“TPT has been an essential resource for the city for 25 years, and I am honored to help modernize a program that supports tenants living in substandard buildings owned by landlords who aren’t investing in necessary repairs that keep families safe and healthy and who aren't paying taxes,” said Judi Kende, Vice President and New York Market Leader, Enterprise Community Partners. “The need for TPT remains strong, but its execution must adapt in response to changes in the real estate market and look to proactively support responsible owners. I look forward to working alongside advocates, elected officials, and agency leaders to recommend solutions that will ensure the program can continue fairly and effectively.” 

“MBD Community Housing Corp. is pleased to work with NYC HPD in the Third Party Transfer Program to help reposition troubled properties in order to provide residents with safe, clean, and affordable housing in the community,” said President and CEO of MBD Community Housing Corp. Derrick Lovett.  

The working group’s recommendations will be submitted by the Fall of 2019 and will be used to craft new legislation to modify the scope of the program.

The full list of working group participants:

  • Co-Chair: Louise Carroll, Commissioner of the New York City Department of Housing Preservation and Development  
  • Co-Chair: Council Member Robert Cornegy, Jr., Chair of Housing and Buildings Committee of the New York City Council
  • Related City of New York agencies
  • New York State Assemblymember Tremaine Wright
  • Salvatore D'Avola, Executive Director of Neighborhood Restore
  • Bernell Grier, Executive Director of IMPACCT Brooklyn
  • Judi Kende, Vice President and New York Market Leader of Enterprise Community Partners, Inc.
  • Ismene Speliotis, Executive Director of Mutual Housing Association of New York Management, Inc.
  • Emilio Dorcely, President and CEO of Bridge Street Development Corporation
  • Chris Bramwell, Vice Chairman of Shinda Management Corporation (M/WBE)
  • Sandra Erickson, President of Sandra Erickson Real Estate Inc. (M/WBE)
  • Susan Ifill, Chief Executive Officer of Neighborhood Housing Services of New York City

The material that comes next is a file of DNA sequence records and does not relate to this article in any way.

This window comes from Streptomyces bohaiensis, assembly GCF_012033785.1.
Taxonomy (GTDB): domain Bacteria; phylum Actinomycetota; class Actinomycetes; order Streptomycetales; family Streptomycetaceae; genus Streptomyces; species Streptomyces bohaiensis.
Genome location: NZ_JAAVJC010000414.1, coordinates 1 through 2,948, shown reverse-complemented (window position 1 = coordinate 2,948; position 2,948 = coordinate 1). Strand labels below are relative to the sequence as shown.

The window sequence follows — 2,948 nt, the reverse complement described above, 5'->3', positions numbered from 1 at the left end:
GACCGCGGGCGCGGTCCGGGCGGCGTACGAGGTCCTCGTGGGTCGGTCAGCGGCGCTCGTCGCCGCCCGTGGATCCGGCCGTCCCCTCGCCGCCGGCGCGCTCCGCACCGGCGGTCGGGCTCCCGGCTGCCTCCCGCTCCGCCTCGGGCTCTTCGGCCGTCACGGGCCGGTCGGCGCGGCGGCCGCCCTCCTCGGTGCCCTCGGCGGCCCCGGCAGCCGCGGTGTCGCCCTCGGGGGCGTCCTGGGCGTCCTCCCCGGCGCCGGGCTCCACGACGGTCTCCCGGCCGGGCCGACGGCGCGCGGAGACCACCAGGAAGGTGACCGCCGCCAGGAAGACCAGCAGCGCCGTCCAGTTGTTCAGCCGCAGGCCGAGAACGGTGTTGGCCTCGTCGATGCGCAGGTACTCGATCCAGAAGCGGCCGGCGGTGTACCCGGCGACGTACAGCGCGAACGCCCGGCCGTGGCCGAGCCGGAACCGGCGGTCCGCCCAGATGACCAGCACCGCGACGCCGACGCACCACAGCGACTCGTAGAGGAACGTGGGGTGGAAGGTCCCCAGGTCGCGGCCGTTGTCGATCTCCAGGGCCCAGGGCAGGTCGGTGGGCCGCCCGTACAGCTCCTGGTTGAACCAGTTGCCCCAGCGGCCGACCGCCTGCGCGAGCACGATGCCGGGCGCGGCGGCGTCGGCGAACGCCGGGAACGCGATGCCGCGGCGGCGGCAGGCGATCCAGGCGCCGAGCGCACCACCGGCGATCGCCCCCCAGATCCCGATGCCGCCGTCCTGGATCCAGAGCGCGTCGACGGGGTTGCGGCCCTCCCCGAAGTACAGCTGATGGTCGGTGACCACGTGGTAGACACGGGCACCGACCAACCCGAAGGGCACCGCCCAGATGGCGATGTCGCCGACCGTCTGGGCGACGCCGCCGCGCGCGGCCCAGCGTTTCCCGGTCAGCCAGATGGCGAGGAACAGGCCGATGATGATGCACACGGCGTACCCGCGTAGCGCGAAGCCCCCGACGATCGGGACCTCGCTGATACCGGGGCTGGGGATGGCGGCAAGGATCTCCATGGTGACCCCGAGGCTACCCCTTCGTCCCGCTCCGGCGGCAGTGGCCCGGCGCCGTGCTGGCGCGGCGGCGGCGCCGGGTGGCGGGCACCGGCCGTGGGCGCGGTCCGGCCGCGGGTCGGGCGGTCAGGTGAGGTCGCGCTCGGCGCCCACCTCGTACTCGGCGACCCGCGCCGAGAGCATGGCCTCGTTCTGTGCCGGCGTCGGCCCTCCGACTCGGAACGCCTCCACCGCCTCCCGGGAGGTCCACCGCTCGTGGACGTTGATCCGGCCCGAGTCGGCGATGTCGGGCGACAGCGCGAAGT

• Christie Peale, Chief Executive Office and Executive Director of the Center for New York City Neighborhoods
  • Harold Shultz, Principal of Benavi Advisors, LLC
  • Derrick Lovett, Building Owner and President and Chief Executive Officer of MBD Community Housing Corp.
  • Eva Alligood, Interim Executive Director of the Local Initiatives Support Corporation New York City
  • Sandra Lobo, Executive Director of the Northwest Bronx Community and Clergy Coalition
  • Michael Grinthal, Supervising Attorney in the Community Development Project of the Urban Justice Center

Under the Mayor’s Housing New York plan, the City has financed nearly 23,000 affordable homeownership opportunities, and created new programs to assist owners better manage their properties, such as Landlord Ambassadors which offers technical assistance and emergency loans to small building owners; the Homeowner HelpDesk to assist with foreclosure prevention, guidance on scam avoidance, and advice on home repair and other programs like weatherization loans. The City will also launch HomeFix, which will provide low-cost loans to struggling homeowners.

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The New York City Department of Housing Preservation and Development (HPD) is the nation’s largest municipal housing preservation and development agency. Its mission is to promote quality housing and diverse, thriving neighborhoods for New Yorkers through loan and development programs for new affordable housing, preservation of the affordability of the existing housing stock, enforcement of housing quality standards, and educational programs for tenants and building owners. HPD is tasked with fulfilling Mayor de Blasio’s Housing New York Plan which was recently expanded and accelerated through Housing New York 2.0 to complete the initial goal of 200,000 homes two years ahead of schedule—by 2022, and achieve an additional 100,000 homes over the following four years, for a total of 300,000 homes by 2026.  For full details visit www.nyc.gov/hpd and for regular updates on HPD news and services, connect with us on Facebook, Twitter, and Instagram @NYCHousing.